Aspen lane closure creates massive gridlock on Main Street |

Aspen lane closure creates massive gridlock on Main Street

Karl Herchenroeder
The Aspen Times
Traffic backs up before the S-curves on westbound Main Street in Aspen Thursday evening. Emergency dispatchers said massive numbers of motorists trying to leave town in the same time period appeared to be the cause. No major accidents west of town were reported. Some roadside maintenance work in the roundabout that reduced traffic to one lane also contributed to the problem.
Lauren Glendenning/The Aspen Times |

A construction crew working on west-bound Highway 82 reduced roundabout access to one lane Thursday evening, creating a backup that extended to South Galena Street and prompted the Aspen Police Department to devote six officers to the mess for nearly two hours.

Transportation Director John Krueger said the construction crew working for Century Link cable received its permits from the Colorado Department of Transportation, as Highway 82 is a state road. Aspen’s Engineering Department and police contacted the crew Friday about clearing the roadway and putting the work on hold until after the holidays.

“We’re in contact now that it’s created some issues,” said Senior Project Engineer Tyler Christoff. “From my last conversation with them, when I asked them to politely leave, they’re not occupying the lanes and they’ll be gone by 3 p.m. (Friday).”

Police Chief Richard Pryor said officers were directing traffic for about 90 minutes, until 6:40 p.m., when congestion began to clear. He said it was not just the work crew but traffic volume, icy conditions and well-known infrastructure issues that created the traffic jam, extending rush hour by at least an hour.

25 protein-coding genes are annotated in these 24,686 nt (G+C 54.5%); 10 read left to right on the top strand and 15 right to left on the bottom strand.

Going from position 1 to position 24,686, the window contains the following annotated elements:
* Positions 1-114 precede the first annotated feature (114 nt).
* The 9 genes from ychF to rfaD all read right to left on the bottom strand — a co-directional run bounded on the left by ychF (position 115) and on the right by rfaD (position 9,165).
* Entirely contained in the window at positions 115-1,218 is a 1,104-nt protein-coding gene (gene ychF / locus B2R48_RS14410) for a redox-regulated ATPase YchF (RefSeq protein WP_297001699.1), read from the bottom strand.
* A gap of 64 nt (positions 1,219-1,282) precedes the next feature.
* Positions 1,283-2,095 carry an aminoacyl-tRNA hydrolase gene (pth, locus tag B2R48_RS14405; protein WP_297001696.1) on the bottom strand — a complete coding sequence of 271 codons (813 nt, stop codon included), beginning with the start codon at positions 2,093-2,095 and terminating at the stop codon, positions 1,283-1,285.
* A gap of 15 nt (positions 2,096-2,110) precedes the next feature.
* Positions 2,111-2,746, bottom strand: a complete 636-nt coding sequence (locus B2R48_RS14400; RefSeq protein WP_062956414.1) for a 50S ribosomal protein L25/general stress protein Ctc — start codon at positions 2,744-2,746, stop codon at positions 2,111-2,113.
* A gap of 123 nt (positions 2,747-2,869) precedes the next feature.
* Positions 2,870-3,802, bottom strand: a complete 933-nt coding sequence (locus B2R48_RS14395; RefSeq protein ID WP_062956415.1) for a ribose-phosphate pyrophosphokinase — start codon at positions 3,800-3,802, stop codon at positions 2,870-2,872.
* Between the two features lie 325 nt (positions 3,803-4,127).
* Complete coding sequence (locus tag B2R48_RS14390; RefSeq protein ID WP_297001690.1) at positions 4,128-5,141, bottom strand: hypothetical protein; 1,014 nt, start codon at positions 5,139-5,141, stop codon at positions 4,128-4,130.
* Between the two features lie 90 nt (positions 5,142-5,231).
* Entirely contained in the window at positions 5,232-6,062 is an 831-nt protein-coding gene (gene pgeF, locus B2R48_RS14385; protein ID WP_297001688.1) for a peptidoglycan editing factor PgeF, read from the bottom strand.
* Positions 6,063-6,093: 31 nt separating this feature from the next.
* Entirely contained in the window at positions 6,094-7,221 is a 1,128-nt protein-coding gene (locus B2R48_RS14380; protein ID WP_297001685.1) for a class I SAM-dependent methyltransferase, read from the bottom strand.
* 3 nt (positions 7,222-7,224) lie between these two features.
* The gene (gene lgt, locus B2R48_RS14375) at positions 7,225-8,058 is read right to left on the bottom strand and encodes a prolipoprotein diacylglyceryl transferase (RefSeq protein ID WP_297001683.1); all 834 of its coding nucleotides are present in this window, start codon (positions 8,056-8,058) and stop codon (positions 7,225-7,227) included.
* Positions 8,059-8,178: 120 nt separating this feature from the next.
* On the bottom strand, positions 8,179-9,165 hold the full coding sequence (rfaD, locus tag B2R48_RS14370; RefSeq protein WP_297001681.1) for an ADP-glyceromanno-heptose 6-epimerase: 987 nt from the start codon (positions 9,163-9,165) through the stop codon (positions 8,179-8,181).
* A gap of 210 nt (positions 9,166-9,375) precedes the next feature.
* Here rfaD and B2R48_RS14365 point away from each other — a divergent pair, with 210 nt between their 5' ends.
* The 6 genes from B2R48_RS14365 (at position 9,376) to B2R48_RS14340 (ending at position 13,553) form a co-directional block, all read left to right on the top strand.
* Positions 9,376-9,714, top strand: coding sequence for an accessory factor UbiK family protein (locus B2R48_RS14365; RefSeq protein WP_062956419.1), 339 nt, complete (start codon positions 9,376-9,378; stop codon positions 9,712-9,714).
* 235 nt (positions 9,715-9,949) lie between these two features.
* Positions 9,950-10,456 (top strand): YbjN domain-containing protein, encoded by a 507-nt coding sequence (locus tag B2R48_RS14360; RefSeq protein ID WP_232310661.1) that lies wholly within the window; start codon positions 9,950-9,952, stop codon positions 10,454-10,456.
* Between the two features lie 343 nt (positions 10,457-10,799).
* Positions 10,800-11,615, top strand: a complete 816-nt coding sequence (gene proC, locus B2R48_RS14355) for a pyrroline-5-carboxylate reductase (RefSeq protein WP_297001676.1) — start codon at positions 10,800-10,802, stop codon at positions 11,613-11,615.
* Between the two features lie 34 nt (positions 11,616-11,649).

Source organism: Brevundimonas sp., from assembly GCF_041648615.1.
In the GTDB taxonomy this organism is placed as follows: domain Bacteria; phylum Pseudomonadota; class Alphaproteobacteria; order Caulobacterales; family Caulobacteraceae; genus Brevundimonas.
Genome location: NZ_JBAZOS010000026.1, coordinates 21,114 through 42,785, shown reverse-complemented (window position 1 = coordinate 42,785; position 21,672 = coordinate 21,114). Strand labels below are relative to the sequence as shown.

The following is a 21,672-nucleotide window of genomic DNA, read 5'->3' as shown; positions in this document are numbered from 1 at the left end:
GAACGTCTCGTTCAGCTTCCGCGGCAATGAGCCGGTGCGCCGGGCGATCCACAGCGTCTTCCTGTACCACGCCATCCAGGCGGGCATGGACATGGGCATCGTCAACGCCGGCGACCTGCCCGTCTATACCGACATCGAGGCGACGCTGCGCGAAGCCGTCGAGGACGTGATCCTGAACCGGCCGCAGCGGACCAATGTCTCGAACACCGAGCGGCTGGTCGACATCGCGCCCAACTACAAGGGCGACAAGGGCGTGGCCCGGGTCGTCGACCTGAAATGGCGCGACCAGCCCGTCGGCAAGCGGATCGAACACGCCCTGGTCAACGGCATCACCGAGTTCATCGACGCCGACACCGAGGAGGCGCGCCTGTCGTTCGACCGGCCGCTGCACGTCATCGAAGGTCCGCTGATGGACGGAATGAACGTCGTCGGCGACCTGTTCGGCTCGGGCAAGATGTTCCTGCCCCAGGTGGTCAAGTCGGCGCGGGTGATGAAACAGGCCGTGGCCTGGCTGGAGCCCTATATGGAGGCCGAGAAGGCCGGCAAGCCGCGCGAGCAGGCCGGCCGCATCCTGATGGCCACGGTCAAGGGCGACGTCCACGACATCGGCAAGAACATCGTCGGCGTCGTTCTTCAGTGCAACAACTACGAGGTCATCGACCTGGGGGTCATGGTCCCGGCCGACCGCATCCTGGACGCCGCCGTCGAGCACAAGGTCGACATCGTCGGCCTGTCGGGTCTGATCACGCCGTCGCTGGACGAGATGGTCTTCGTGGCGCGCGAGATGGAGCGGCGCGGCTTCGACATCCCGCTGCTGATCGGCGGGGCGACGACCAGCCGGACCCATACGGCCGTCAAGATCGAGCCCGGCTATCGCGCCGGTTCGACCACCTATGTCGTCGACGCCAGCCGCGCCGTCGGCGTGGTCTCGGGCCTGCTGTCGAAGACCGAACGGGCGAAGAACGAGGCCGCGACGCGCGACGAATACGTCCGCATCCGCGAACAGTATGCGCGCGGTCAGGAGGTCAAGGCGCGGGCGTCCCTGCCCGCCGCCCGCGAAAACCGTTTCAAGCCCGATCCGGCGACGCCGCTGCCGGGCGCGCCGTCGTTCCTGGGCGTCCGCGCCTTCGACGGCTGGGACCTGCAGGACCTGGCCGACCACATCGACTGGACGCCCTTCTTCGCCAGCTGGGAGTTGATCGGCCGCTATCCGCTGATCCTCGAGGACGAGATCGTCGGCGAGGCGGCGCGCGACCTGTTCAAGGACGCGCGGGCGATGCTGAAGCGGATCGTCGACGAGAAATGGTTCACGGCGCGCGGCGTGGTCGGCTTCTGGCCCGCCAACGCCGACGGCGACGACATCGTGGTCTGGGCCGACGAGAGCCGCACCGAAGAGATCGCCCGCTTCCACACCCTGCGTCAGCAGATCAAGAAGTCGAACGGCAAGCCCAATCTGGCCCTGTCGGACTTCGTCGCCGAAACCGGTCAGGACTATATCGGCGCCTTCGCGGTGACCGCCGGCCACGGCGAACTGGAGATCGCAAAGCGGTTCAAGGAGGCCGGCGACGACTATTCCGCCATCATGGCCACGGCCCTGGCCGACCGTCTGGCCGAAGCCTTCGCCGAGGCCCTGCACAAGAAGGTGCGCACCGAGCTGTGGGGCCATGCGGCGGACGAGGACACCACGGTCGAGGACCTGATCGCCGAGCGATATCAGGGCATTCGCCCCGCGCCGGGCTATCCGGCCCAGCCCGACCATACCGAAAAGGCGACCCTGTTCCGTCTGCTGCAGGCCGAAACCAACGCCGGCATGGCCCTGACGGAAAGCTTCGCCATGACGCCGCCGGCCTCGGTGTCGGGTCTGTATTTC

According to Krueger, traffic volumes were between 800 and 900 vehicles per hour, an average amount for this time of year. The crew has been working on the project, which he said involved wire splicing, for at least a week.

Assistant City Manager Barry Crook said it was understood by the crew that the city needed it to clear the way by 3 p.m. each day, but it’s unclear if that was the case. Crook personally dealt with the congestion Wednesday, and decided not to leave work Thursday until after 6:30 p.m.

Pryor apologized for the inconvenience and thanked drivers for their patience.

“We’re working on plans to minimize future impacts,” Pryor said. “The Police Department itself — we’re working out how to be quicker and a bit more responsive.”

He said that devoting six officers to a traffic jam is a big deal in a small town, and had other issues arisen, Pryor would have called off one of the six officers directing traffic.

Aspen School District bus driver Brad Ongsard, a retired Aspen police officer who was not affected by the congestion, said he stopped into the City Manager’s Office on Thursday evening to see what could be done. While he said Assistant City Manager Randy Ready was helpful, the S-curve congestion problem has been an ongoing and growing problem for years.

“If you’re a commuter, you’re backed up to the airport almost every day getting into town, and it’s the same thing leaving town,” he said. “Even when the town isn’t busy, it’s quicker, but it still needs to be addressed.”

On Thursday night, he heard that drivers were trying to bypass the congestion through the West End, creating another problem on Power Plant Road and Cemetery Lane.

“This is to the City Council, the mayor, city/county managers and Board of County Commissioners,” Ongsard wrote recently in an Aspen Times letter to the editor (see page 11). “It is time to get out from your desks and see what is happening in this town.”


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